Instead, disaster strikes. Fletcher Cox (notated with 3 in pic above) moves Tyron Smith out wide. Beau Allen (2) takes Travis Frederick the other way. This leaves the man the Eagles wanted to attack - whoever happened to be playing left guard, Mackenzy Bernadeau or La'el Collins, in this case Bernadeau - isolated on an island. Bernadeau picked up the blitzing linebacker DeMeco Ryans (4) quite well, but there was a trail blitzer right off Ryans back shoulder. It was Hicks (5) again. (Hicks delays his blitz until Ryans is engaged and then runs in behind him)  That same rookie Longhorn who was covering Dunbar on the long pass was not the surprise pressure man and when the Eagles in front of him all occupied their men, he had a free run at Romo. From there, Romo must get rid of the football. 

Why he didn't is interesting as well. The Cowboys are definitely looking to their left to run something involving Cole Beasley who is between Terrance Williams and Witten. Williams is going on a deep route, but Witten appears to be intersecting his route with Beasley on what is commonly a "rub route" to free Beasley in the middle of the field. Unfortunately, it doesn't really appear that Beasley is planning on doing what Witten thinks he will do. Made worse, Malcolm Jenkins, the Eagles safety who is up on Beasley, is sniffing the same thing Witten is seeing and cuts inside to jump the WR screen to Beasley (even though Beasley doesn't look like he is planning on that at all).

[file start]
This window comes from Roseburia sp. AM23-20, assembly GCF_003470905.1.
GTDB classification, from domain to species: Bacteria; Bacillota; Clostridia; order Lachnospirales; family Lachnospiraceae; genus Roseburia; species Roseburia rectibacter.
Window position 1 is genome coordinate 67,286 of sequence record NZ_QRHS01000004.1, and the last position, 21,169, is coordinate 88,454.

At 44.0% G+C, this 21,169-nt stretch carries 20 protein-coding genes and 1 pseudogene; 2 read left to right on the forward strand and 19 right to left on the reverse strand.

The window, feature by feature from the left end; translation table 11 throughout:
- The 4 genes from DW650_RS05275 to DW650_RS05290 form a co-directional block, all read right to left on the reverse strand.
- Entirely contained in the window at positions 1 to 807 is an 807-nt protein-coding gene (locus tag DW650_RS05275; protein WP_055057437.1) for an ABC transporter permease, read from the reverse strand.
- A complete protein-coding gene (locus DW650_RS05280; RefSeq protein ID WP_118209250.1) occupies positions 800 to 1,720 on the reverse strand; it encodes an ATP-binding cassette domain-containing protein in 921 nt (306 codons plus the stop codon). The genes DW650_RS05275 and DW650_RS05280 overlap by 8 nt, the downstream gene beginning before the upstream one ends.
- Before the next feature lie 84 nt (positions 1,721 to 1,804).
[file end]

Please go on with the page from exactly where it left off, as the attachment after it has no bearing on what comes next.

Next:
NEW: Ok, since Monday, I have talked to enough people involved in the play (including Witten himself) to see what happened here.  Below, look at this picture that shows the Eagles are playing Cover 1 which means that they have a high safety (in the circle) and the other safety is supposed to be on Witten.  He is not (notated with the question mark).  The Eagles have blown their coverage and the Cowboys have an easy gainer here if they can get Witten out in the flat.  Unfortunately, Beasley's man saw this issue and made alterations.